Thought leader: Compliance pays in store

from Mark McKeown, owner, Impulse POP

With the long bank holiday weekend behind us, it’s time to take stock of exactly how your selling space is being utilised, because as sure as Easter eggs are eggs, a busy shop floor typically looks and acts very differently to one described in even the most detailed store brief. If you regularly review your Point of Sale (POS) in-store performance – whether you’ve commissioned a 300-store gondola end display roll-out, or 100-branch countertop unit implementation, you can rectify any gremlins impacting sales early on within a promotion, to stem the ongoing loss of revenue.

As a brief snapshot, this Easter holiday period predictably saw retailers and brands applying promotions and discounts across online and offline channels to attract and win the customer. Cross-selling and up-selling were popular modes of shopper engagement to generate bigger basket spend, brands using a tone that was less shouty and a bit more considerate, conveying they are ‘in it with us,’ mindful that we’re all feeling the squeeze financially. So, from a messaging point of view, we saw brands setting a confident but empathetic tone.

So, a big tick from a marketing perspective – but how is it looking from the physical display execution in-store? You may still be gathering data to assess how well your products performed against target and within the category. Likely, you have indicative results which may already expose problem areas. We’ll outline why it’s crucial to act on any early warning signs, fix issues, or seek help before you activate any further promotional activity for the bank holidays ahead.

Audits pre and post-implementation – The right time to take stock

Poor in-store compliance of secondary product displays is a serious issue for marketers and store operations teams, impairing the desired in-store presentation and eroding the Return on Investment (ROI). But with our expert guidance, you can avoid encountering these issues:

1. Free Standing Display Units (FSDUs) or Gondola Ends missing from the shop floor?

Too often, a store’s footprint has had adjustments made locally, and therefore the merchandising shelf plans issued from Head Office may not reflect the current layout. It’s why Impulse POP always offer a scoping audit, which provides clarity around individual store layouts. This information is used to plan your production requirements and co-ordinate the implementation schedule.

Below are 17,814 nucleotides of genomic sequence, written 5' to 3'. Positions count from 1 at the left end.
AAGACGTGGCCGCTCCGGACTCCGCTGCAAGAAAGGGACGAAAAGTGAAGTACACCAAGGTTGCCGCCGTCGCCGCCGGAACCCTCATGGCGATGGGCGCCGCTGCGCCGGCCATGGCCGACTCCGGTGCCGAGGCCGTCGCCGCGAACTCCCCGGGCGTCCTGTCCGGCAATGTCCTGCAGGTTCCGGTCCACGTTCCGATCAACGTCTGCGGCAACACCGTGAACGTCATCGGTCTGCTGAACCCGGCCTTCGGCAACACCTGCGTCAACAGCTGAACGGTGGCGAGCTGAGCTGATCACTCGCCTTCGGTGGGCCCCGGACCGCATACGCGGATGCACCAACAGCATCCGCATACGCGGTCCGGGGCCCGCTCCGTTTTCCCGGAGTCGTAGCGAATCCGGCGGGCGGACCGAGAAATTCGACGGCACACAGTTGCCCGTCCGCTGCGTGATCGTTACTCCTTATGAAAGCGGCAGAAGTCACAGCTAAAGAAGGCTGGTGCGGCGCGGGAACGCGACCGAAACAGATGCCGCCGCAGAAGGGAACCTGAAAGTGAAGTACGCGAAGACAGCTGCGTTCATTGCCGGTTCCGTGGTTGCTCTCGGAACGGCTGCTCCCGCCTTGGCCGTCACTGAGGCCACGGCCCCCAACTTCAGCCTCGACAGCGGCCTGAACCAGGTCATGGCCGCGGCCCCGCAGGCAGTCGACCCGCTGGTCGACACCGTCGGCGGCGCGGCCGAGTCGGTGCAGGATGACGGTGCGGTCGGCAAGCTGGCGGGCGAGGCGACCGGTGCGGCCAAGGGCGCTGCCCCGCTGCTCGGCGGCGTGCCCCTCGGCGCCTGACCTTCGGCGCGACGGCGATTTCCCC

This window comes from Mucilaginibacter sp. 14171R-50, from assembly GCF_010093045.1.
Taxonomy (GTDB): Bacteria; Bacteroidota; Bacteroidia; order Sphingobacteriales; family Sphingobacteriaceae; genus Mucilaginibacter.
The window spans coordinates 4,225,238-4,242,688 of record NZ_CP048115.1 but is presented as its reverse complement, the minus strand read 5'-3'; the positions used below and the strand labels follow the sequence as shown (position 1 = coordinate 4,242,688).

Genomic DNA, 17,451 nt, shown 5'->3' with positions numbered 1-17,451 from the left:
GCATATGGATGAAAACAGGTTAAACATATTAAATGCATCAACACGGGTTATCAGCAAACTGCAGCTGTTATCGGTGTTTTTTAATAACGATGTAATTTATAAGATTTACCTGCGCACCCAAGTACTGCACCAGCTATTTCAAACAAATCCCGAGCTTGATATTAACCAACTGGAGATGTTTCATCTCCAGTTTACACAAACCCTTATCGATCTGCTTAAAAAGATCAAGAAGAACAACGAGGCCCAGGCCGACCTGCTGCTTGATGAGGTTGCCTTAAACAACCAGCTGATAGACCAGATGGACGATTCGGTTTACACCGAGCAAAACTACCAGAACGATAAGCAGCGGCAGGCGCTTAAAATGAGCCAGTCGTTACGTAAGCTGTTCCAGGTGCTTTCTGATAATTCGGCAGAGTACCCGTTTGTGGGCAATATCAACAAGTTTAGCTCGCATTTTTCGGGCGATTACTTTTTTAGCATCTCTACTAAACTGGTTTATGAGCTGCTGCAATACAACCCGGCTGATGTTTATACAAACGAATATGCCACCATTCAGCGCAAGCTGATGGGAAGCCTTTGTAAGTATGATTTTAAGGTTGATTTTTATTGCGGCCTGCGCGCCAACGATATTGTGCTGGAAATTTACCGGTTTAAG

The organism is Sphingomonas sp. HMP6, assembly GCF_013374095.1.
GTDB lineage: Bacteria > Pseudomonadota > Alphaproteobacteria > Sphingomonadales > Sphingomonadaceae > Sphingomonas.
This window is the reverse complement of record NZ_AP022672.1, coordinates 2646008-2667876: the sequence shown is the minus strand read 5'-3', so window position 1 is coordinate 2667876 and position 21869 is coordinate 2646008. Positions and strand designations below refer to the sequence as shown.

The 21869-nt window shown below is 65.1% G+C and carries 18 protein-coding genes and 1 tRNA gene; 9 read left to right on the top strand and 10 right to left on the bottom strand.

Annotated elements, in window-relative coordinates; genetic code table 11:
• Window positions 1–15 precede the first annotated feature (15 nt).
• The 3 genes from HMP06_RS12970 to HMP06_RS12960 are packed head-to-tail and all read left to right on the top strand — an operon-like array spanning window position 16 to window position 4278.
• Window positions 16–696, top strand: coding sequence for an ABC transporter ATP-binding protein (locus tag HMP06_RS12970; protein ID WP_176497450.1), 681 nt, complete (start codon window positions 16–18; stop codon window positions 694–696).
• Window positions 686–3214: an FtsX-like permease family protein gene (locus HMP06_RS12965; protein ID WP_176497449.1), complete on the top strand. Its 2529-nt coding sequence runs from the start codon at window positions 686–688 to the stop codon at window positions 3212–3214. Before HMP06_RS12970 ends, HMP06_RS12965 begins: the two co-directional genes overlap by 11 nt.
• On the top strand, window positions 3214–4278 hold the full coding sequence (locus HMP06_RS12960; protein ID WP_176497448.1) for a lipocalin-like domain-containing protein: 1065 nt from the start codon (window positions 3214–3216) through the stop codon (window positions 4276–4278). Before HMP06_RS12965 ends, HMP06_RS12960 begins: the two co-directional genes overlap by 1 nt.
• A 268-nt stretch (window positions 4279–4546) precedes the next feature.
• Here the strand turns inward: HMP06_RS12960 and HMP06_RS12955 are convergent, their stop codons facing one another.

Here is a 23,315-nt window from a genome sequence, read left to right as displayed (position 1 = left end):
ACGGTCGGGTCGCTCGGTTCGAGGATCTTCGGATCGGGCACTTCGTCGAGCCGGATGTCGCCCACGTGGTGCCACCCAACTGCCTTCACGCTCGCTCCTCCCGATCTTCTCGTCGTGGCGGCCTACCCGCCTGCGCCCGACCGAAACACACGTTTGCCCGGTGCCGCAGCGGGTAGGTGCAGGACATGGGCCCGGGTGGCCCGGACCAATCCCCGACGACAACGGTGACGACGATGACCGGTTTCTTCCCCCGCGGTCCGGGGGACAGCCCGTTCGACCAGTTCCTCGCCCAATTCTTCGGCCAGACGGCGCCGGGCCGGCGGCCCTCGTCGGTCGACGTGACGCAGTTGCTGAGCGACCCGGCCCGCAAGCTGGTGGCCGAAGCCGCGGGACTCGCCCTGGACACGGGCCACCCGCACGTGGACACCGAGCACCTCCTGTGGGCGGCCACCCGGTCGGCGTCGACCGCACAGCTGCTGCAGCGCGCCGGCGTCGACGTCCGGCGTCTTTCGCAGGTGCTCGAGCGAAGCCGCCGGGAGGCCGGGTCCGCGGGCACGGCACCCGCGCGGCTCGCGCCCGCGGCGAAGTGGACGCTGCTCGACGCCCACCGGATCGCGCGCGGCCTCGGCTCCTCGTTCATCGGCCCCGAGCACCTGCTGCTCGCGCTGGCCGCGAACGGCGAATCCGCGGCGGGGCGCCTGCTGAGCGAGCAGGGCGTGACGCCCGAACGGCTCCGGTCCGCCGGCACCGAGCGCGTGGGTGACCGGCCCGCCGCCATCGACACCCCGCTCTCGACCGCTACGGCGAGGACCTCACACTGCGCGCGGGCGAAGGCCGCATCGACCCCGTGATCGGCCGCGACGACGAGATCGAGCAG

In addition, poorly written set-up instructions can lead to FSDUs being removed by store staff, if the display looks unsightly or inadequately constructed. Sadly, well-planned display unit ‘spares’ typically languish in a fulfilment house, simply because return checks aren’t undertaken, leading to the unnecessary disposal of whole units when remedial damages occur. We recommend re-visiting stores to refresh displays during campaigns exceeding 4 weeks.

As we said at the outset, busy stores are dynamic spaces with lots of moving parts, and hopefully hundreds of shoppers engaging with your product. So factoring post implementation maintenance keeps your display looking attractive, well merchandised and easily shopped.

2. Displays built incorrectly or failing?

Commonly, a display unit fails if the store environment hasn’t been properly factored into specification of the manufacturing materials. For example, it’s better to use recyclable semi-permanent materials, rather than opt for cheaper card over longer selling periods, particularly in Grocery, where a unit must withstand impact from trolleys or sustain heavy loads.

3. Lost or rejected POS displays?

Entrusting your campaign to Impulse POP eradicates expensive display units getting rejected, lost or damaged on couriers, as our installers manage your displays from the production line to installation. Our real-time installation reports provide reassurance that your schedule is being consistently implemented nationwide to agreed standards.

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